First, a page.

One source of revenue for TCA is Development Impact Fees (DIFs). As noted by the Orange County Grand Jury, "Although they resemble taxes, DIFs are not taxes." DIFs are one-time fees paid by developers on new development only in the "areas of benefit" surrounding The Toll Roads. In the 1980s, TCA’s member agencies decided that for the benefit of their regional communities, they would pool their DIFs to partially fund the repayment of the debt incurred to build the transportation system infrastructure necessary to support the quality of life we enjoy today.

Each TCA member agency voted to impose the DIFs as part of their requirements of new development within their communities because they understood the regional nature of transportation needed to support growing communities. Member agencies must continue to collect DIFs and remit them to TCA, as the fees are a financial commitment pledged to secure bonds issued by TCA. A member agency’s obligation to collect DIFs continues as long as the fees are pledged as security for any financial commitment.

TCA worked with the land development community to gain their support and take guidance on how to structure the program for the mutual benefits transportation infrastructure provides. As the Agencies are focused on paying down their debt and funding required improvements to the existing system without new debt, it is appropriate that developers continue to pay their fair share for the infrastructure that supports their development.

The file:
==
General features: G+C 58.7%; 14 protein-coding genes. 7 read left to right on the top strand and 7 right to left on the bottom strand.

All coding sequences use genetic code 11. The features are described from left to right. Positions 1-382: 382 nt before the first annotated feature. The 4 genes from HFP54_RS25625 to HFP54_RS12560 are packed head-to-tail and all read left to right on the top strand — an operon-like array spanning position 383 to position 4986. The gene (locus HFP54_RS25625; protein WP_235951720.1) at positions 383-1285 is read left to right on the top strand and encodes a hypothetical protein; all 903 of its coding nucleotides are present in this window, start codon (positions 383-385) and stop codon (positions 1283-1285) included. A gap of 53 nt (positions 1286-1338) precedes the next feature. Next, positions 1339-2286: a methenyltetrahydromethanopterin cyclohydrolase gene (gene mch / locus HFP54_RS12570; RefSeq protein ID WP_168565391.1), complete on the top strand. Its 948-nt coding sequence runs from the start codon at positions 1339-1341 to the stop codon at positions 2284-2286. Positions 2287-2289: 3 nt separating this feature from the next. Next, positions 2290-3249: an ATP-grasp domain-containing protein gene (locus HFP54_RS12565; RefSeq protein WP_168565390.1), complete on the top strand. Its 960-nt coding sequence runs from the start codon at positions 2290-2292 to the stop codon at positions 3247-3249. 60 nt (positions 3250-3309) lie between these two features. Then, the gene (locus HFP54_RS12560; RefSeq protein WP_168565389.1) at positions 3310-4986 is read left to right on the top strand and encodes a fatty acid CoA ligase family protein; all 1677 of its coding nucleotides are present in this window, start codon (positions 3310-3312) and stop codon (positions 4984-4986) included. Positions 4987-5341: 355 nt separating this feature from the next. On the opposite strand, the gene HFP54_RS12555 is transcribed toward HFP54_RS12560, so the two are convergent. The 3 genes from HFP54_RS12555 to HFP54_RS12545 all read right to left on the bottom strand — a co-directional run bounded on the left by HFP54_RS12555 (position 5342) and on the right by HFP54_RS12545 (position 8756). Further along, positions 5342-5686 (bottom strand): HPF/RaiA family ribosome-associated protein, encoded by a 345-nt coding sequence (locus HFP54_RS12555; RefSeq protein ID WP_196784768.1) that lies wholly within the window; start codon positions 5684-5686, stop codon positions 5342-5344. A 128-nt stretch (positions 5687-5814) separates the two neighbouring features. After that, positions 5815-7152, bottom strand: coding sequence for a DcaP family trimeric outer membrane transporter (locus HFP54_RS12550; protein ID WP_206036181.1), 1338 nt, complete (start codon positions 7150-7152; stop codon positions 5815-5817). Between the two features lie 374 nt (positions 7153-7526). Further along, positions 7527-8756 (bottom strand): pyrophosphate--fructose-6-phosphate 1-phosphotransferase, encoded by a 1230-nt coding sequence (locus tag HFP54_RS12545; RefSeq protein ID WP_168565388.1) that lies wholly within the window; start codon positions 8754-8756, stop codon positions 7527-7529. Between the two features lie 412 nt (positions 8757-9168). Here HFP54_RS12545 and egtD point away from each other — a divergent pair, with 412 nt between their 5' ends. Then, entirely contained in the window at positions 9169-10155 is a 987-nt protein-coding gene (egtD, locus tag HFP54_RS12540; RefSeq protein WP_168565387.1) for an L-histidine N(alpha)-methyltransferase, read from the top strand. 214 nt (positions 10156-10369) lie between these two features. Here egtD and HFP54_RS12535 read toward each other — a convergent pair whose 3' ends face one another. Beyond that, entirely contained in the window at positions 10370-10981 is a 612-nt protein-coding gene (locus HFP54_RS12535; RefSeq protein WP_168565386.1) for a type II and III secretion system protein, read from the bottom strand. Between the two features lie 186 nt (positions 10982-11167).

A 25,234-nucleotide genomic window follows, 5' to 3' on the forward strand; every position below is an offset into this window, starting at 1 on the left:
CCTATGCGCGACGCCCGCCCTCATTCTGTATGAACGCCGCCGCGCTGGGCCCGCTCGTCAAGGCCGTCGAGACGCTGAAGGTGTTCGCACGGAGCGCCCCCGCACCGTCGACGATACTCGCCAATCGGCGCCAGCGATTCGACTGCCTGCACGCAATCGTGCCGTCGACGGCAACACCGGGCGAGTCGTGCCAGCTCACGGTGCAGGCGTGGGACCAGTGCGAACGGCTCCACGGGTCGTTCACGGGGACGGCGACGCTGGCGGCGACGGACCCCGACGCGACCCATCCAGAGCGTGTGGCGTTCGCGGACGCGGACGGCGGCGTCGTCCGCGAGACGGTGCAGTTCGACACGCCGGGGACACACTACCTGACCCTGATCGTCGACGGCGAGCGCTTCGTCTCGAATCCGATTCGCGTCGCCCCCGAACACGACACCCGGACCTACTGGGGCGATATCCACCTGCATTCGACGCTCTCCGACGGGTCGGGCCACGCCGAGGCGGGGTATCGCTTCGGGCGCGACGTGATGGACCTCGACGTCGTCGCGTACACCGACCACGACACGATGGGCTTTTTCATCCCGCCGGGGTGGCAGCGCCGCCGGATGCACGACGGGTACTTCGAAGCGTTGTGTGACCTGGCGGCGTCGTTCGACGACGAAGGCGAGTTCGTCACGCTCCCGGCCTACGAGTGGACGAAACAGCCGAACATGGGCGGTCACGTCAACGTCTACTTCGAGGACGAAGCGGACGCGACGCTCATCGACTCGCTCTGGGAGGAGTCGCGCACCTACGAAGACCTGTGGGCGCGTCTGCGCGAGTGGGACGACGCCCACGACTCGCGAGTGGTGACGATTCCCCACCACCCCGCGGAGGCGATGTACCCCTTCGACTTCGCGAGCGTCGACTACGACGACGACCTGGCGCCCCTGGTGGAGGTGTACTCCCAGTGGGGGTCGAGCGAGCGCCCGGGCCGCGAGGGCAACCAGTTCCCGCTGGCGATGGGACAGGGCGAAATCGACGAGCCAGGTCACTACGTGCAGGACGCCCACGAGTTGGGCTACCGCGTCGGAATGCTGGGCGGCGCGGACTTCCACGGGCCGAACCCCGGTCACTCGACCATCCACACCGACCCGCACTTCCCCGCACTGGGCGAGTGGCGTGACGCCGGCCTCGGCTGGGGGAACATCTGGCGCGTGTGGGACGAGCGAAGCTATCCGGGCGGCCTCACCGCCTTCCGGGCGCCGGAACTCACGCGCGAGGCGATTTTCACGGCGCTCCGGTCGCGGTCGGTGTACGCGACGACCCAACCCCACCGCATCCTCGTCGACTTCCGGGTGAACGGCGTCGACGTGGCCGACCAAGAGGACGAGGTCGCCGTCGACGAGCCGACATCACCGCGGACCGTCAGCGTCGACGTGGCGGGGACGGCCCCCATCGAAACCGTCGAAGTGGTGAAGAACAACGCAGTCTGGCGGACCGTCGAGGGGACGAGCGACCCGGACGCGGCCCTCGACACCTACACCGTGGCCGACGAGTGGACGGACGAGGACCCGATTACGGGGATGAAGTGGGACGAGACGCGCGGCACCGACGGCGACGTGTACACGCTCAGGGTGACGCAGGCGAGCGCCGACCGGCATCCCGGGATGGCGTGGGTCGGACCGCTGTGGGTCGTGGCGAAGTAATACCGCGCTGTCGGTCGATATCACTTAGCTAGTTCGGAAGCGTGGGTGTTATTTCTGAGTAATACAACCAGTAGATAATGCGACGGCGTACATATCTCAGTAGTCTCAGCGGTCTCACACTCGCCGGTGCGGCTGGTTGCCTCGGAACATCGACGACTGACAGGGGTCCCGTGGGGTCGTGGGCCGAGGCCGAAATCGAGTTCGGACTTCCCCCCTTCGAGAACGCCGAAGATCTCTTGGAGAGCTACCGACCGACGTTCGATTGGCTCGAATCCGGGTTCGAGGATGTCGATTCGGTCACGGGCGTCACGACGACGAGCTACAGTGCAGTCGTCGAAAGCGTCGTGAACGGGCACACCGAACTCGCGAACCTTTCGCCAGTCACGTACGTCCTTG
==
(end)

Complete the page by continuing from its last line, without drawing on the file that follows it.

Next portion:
While the Agencies respect the Grand Jury’s opinions and analysis, the Agencies do anticipate correcting substantive items in a formal response to the Grand Jury’s report. For example, the report fails to fully acknowledge TCA’s Capital Improvement Program (CIP) and the projects discussed therein. The most recent CIP was adopted by the Boards at their June 10 meeting and identifies timing and funding needs for major projects over the next 15 years, along with conceptual projects which require more analysis to determine phasing and scope. The Grand Jury’s report largely ignores these projects and the associated funding requirements – which could fall in the $4 to 5 billion range – when it discusses the future of the Agencies and how the Agencies anticipate using future funds.

The report also begins with a tag line of "$28 Billion for a $2.8 Billion Road," but this tag line ignores the system of roads that were constructed, the financing costs associated with a first-of-its-kind public-private financing that would later become the model for the industry, and the fact that the $28 billion dollar revenue figure is based on 60 years of operations and assumptions as to how future Boards may operate over the next 30 years – decisions that clearly haven’t been made. The report also fails to acknowledge the billions of dollars the roads provide as an economic driver for Orange County. Our region’s transportation system is core to the quality of life we enjoy, making this one of the best places in the world to live. The tangible economic value transportation infrastructure provides should always be a consideration when reviewing the total cost of the investment.

TCA’s Boards have already taken proactive steps to develop a plan for the Agencies’ financial futures through strategic planning discussions and adoption of their separate CIPs. The adopted CIPs include using $400 million of reserves to complete the 241/91 Express Connector along with Catalina View and Loma Segment widening projects over the next 10 years. The F/ETCA Board is also considering using reserves to retire $125 million in bonds in 2022 when they become callable.